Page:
by Charles Carreon
12:30am, November 2,
Dick Cheney's new hit man, Mr.
Addington, has not just taken Libby's place, he has jumped into his work
with a will. Moving to the hot policy debates, like the need to preserve
"the option" for American soldiers to engage in cruel, humiliating and
degrading treatment, Addington decided to demonstrate why such techniques
can be useful.
Tim Golden and Eric
Schmitt for The New York Times wrote:
A central player in the fight over the directive is David S. Addington,
who was the vice president's counsel until he was named on Monday to
succeed I. Lewis Libby Jr. as Mr. Cheney's chief of staff. According to
several officials, Mr. Addington verbally assailed a Pentagon aide who
was called to brief him and Mr. Libby on the draft, objecting to its use
of language drawn from Article 3 of the Geneva Conventions.
"He left bruised
and bloody," one Defense Department
official said of the Pentagon aide, Matthew C. Waxman, Mr. Rumsfeld's
chief adviser on detainee issues. "He tried to champion Article 3, and
Addington just ate him for lunch."
After taking the gloves off to
rough up Mr. Waxman, Addington let his lackeys clean up the interrogation
A spokesman for the vice president, Stephen E. Schmidt, said Mr.
Addington would have no comment on his reported role in the
policy debates. A Defense Department spokesman, Bryan
Whitman, also would not discuss Mr. Waxman's role
except to say it was "certainly an exaggeration" to characterize
him as having been bloodied by Mr. Addington.
And, we might add, it was obvious
hyperbole to suggest that Mr. Addington would engage in cannibalism. Such
revelries are no doubt reserved for high holy days in the Bohemian Grove.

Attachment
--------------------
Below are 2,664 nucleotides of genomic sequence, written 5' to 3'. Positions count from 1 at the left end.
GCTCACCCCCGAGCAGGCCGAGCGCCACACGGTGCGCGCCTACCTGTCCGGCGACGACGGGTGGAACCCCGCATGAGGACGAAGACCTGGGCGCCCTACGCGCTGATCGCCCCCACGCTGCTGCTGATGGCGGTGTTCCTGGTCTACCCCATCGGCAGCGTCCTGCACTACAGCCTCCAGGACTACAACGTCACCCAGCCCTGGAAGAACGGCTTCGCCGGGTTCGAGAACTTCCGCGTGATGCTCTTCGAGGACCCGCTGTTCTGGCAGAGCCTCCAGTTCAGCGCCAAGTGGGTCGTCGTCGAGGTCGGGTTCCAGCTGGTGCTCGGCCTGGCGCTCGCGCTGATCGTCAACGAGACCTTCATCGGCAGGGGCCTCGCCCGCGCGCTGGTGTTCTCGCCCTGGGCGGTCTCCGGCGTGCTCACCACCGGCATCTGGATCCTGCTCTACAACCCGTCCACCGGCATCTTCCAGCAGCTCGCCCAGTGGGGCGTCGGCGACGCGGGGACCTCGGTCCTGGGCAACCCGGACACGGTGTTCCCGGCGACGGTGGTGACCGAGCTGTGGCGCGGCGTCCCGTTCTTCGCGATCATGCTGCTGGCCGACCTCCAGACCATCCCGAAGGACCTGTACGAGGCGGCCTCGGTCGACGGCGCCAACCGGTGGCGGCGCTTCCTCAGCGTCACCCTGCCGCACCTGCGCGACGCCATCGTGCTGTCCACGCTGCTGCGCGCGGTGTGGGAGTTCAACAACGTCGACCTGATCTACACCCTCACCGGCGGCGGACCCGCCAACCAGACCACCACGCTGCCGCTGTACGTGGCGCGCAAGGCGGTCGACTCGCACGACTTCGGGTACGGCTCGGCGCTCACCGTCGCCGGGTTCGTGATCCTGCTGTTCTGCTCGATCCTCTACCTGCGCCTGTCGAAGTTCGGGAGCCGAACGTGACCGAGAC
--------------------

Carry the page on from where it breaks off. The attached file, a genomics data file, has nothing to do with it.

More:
But let's keep things in
perspective. Sure Addington took off the gloves. He got a little rough,
but look at the people he has to deal with. Towelhead sympathizers in the
Defense Department who go soft on you right when we've got the terrorists
on the ropes. This is no time to give up on a program that is working. The
guy got what was coming to him.
8:21pm, November 6, 2005
It seems my intuition about
Addington, based on the above description of his behavior, was true.
Newsweek has just written a piece called Cheney In The Bunker that
provides a more complete view of the Addington-Cheney track record on this
torture stuff. It all adds up. They really believe in violence as a way of
prevailing in every aspect of life. I do believe they are from that very
special breed: Bull Troglodytes.
In his time of need, he has counted on the help of at least one
unswervingly faithful aide. With Libby sidelined, the vice president has
elevated David Addington, a loyal acolyte, to be his new chief of staff.
Addington has been at the vice president's side since the 1980s, when
Cheney was a congressman and Addington a lawyer for the House
intelligence committee. When Cheney became secretary of Defense during
the first Bush presidency, Addington went with him. A skilled
bureaucratic infighter who uses his temper strategically to stun foes
into submission, Addington, now 48, has matured into a classic
Washington type: the most powerful man you've never heard of. As
Cheney's counsel, Addington—a private workaholic who, unlike Libby,
shuns reporters—was one of the most forceful voices for tough treatment
of terror suspects. It was Addington who drafted the January 2002
Alberto Gonzales memo which argued that captured Taliban and Qaeda
fighters shouldn't be covered by the Geneva Conventions. He was behind
the presidential order establishing military tribunals. And he
passionately argued that in wartime the president has almost unlimited